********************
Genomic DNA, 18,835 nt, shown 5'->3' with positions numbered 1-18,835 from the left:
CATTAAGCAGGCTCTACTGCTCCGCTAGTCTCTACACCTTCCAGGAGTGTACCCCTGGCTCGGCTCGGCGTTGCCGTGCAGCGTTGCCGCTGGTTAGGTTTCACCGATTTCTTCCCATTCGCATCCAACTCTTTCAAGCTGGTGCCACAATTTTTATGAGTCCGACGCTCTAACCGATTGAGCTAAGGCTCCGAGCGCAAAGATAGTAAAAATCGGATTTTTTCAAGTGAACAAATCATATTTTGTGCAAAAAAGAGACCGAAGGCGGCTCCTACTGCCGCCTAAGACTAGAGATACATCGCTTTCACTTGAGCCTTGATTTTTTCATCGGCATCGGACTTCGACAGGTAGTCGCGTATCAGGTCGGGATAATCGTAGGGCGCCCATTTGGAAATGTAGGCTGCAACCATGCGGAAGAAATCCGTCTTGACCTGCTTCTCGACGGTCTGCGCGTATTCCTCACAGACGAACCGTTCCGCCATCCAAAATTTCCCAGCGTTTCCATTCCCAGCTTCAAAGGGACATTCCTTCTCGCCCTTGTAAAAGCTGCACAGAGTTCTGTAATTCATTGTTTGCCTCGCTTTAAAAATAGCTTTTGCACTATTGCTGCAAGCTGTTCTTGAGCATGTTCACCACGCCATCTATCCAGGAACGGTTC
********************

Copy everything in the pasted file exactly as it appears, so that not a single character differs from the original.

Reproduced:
Genomic DNA, 18,835 nt, shown 5'->3' with positions numbered 1-18,835 from the left:
CATTAAGCAGGCTCTACTGCTCCGCTAGTCTCTACACCTTCCAGGAGTGTACCCCTGGCTCGGCTCGGCGTTGCCGTGCAGCGTTGCCGCTGGTTAGGTTTCACCGATTTCTTCCCATTCGCATCCAACTCTTTCAAGCTGGTGCCACAATTTTTATGAGTCCGACGCTCTAACCGATTGAGCTAAGGCTCCGAGCGCAAAGATAGTAAAAATCGGATTTTTTCAAGTGAACAAATCATATTTTGTGCAAAAAAGAGACCGAAGGCGGCTCCTACTGCCGCCTAAGACTAGAGATACATCGCTTTCACTTGAGCCTTGATTTTTTCATCGGCATCGGACTTCGACAGGTAGTCGCGTATCAGGTCGGGATAATCGTAGGGCGCCCATTTGGAAATGTAGGCTGCAACCATGCGGAAGAAATCCGTCTTGACCTGCTTCTCGACGGTCTGCGCGTATTCCTCACAGACGAACCGTTCCGCCATCCAAAATTTCCCAGCGTTTCCATTCCCAGCTTCAAAGGGACATTCCTTCTCGCCCTTGTAAAAGCTGCACAGAGTTCTGTAATTCATTGTTTGCCTCGCTTTAAAAATAGCTTTTGCACTATTGCTGCAAGCTGTTCTTGAGCATGTTCACCACGCCATCTATCCAGGAACGGTTC